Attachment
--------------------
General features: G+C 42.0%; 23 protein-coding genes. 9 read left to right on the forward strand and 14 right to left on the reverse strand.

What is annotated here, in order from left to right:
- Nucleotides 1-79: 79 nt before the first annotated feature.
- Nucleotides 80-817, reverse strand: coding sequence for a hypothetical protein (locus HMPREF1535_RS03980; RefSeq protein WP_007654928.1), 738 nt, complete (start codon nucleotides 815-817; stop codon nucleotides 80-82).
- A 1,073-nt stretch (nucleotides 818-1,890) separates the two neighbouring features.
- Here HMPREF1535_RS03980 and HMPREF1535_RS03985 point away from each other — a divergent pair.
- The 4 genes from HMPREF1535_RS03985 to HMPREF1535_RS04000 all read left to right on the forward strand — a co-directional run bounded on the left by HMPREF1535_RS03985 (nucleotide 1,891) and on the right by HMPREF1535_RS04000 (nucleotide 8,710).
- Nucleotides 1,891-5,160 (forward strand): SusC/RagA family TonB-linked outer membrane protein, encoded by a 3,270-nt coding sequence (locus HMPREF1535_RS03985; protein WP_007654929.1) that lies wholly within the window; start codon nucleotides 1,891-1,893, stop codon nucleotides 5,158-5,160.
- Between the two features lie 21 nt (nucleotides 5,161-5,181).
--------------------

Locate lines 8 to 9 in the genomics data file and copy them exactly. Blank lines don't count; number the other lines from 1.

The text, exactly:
- Nucleotides 1,891-5,160 (forward strand): SusC/RagA family TonB-linked outer membrane protein, encoded by a 3,270-nt coding sequence (locus HMPREF1535_RS03985; protein WP_007654929.1) that lies wholly within the window; start codon nucleotides 1,891-1,893, stop codon nucleotides 5,158-5,160.
- Between the two features lie 21 nt (nucleotides 5,161-5,181).